Assessment of the acute eye irritation potential is part of the international regulatory requirements for testing of chemicals. The objective of the CON4EI (CONsortium for in vitro Eye Irritation testing strategy) project is to develop tiered testing strategies for eye irritation assessment for all drivers of classification. For this, a set of 80 reference chemicals (38 liquids and 42 solids) was tested with eight different alternative methods. Here, the results obtained with reconstructed human cornea-like epithelium (RHCE) EpiOcular and the EpiOcular Eye Irritation Test (EIT) -adopted as OECD TG 492 – are shown.
The primary aim of this study was an evaluation of the performance of the test method to discriminate chemicals not requiring classification for serious eye damage/eye irritancy (No Category) from chemicals requiring classification and labelling (Category 1 and 2). In addition, the predictive capacity in terms of in vivo driver of classification was investigated. In a second step, it was investigated whether the EpiOcular EIT can be used as part of a tiered-testing strategy for eye irritation assessment. The chemicals were tested in two independent runs by MatTek IVLSL.
For the EpiOcular EIT, a sensitivity of 96.9% and specificity of 86.7% with an accuracy of 95% was obtained overall and for both runs separately (100% concordance). The results of this study seem promising with regard to the evaluation of inclusion of this test method in an integrated testing strategy for eye irritation assessment.
This research is funded by CEFIC-LRI. We acknowledge Cosmetics Europe for their contribution in chemical selection.
Determination of contact sensitization potential of chemicals using in vitro reconstructed normal human epidermal model EpiDerm: impact of the modality of application
Letasiova S.1, Corsini E.2, Galbiati V.2, Kandarova H.1, Lehmeier D.3, Gehrke H.3
1MatTek In Vitro Life Science Laboratories, Bratislava, Slovakia, 2Laboratory of Toxicology, Department of Pharmacological and Biomolecular Sciences, Università degli Studi di Milano, Milan, Italy, 3Eurofins BioPharma Product Testing Munich GmbH, Germany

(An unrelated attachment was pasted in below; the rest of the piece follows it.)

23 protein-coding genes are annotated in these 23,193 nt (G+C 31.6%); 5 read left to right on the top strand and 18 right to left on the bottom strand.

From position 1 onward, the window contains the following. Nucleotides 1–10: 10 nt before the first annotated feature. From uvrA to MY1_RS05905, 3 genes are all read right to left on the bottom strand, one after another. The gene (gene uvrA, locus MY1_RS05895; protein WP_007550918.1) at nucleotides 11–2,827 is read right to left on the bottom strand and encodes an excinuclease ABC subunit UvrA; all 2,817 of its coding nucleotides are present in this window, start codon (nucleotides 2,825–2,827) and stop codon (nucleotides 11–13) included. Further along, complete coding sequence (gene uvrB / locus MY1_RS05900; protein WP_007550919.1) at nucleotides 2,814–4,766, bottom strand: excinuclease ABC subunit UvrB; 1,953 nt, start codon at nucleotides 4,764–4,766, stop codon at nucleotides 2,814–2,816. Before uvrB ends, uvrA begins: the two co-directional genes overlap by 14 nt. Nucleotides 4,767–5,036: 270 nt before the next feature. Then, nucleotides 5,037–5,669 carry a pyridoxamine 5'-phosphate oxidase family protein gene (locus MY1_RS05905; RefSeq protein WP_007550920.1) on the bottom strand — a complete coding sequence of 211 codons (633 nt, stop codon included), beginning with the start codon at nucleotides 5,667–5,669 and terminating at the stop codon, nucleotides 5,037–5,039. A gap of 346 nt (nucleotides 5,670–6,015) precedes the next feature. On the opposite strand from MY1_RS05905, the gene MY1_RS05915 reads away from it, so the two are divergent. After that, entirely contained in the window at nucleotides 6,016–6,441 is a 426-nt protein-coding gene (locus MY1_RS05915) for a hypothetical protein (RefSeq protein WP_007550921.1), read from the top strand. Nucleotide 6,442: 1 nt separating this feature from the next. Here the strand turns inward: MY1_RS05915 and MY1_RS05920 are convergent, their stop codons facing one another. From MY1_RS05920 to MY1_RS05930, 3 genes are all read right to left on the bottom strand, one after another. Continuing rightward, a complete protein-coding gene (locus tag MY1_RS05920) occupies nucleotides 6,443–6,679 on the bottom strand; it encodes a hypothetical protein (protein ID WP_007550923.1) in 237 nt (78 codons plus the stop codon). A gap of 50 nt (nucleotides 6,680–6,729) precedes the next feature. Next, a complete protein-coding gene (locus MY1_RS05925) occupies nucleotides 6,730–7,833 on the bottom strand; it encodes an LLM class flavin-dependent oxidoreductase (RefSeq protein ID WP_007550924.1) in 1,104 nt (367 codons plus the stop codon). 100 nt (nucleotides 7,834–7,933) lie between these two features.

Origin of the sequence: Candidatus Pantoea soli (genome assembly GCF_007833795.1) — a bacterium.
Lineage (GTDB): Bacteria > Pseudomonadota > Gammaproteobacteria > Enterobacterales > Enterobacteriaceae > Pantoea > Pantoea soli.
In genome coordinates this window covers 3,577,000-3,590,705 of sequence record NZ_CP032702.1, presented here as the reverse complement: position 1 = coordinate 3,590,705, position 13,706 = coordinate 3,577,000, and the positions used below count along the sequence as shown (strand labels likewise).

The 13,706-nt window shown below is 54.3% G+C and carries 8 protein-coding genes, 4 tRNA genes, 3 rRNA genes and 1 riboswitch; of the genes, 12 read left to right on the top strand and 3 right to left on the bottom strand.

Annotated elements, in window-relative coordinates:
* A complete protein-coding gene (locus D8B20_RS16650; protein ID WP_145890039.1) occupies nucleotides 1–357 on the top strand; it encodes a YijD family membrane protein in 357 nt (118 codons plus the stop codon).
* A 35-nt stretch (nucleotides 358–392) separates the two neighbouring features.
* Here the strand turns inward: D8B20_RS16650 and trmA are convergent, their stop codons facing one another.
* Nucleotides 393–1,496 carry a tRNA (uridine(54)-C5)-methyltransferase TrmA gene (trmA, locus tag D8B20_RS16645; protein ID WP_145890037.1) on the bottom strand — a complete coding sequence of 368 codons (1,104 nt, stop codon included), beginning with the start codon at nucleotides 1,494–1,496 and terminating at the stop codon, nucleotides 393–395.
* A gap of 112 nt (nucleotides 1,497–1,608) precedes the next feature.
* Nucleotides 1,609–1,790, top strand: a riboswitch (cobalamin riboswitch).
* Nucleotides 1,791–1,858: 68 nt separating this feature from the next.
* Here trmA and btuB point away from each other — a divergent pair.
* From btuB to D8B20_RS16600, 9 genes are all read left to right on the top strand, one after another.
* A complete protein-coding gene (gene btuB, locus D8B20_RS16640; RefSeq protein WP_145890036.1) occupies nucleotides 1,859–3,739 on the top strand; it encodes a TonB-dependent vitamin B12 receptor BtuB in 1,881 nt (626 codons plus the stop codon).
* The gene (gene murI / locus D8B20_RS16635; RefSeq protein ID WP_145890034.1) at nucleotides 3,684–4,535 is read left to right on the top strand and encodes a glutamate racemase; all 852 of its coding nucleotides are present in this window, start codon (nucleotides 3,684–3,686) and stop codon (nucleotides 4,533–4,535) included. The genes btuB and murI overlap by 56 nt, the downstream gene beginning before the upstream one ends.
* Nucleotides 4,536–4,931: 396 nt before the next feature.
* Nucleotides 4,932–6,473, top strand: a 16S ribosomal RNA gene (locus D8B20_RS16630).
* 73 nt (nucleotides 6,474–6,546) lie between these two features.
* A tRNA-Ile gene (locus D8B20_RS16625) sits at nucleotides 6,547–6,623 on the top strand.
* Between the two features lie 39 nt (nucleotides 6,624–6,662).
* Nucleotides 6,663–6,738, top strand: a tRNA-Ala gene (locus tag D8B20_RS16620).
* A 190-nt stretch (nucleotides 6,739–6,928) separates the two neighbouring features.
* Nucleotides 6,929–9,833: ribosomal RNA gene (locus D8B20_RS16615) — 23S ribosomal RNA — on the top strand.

Assessment of skin sensitization potential has traditionally been conducted in animal models, such as the Mouse Local Lymph Node Assay (LLNA) and the Guinea Pig Maximisation Test (GPMT). However, a growing focus and consensus for minimizing animal use have stimulated the development of in vitro methods to assess skin sensitization. Interleukin-18 (IL-18) release in reconstructed human epidermal models has been identified as a potentially useful endpoint for the identification and classification of skin sensitizing chemicals, including chemicals of low water solubility or stability (1).
The purpose of this study was to investigate the impact of the modality of chemical exposure on the predictive capacity of the assay. EpiDerm tissue viability assessed by MTT assay and IL-18 release assessed by ELISA were evaluated after 24 h topical exposure to test chemicals either impregnated in 8 mm diameter paper filters or directly applied to the surface of EpiDerm. Acetone: olive oil (4:1) was used as vehicle in all cases. A total of five chemicals from 3 different sources were tested. The testing set included 3 senzitizers, namely 2,4-dinitrochlorobenzene, cinnamaldehyde and isoeugenol/eugenol, and 2 non senzitizers, lactic acid and salicylic acid. Four independent dose – response experiments were conducted in 3 laboratories, resulting in correct prediction of the sensitizing potency of test chemicals.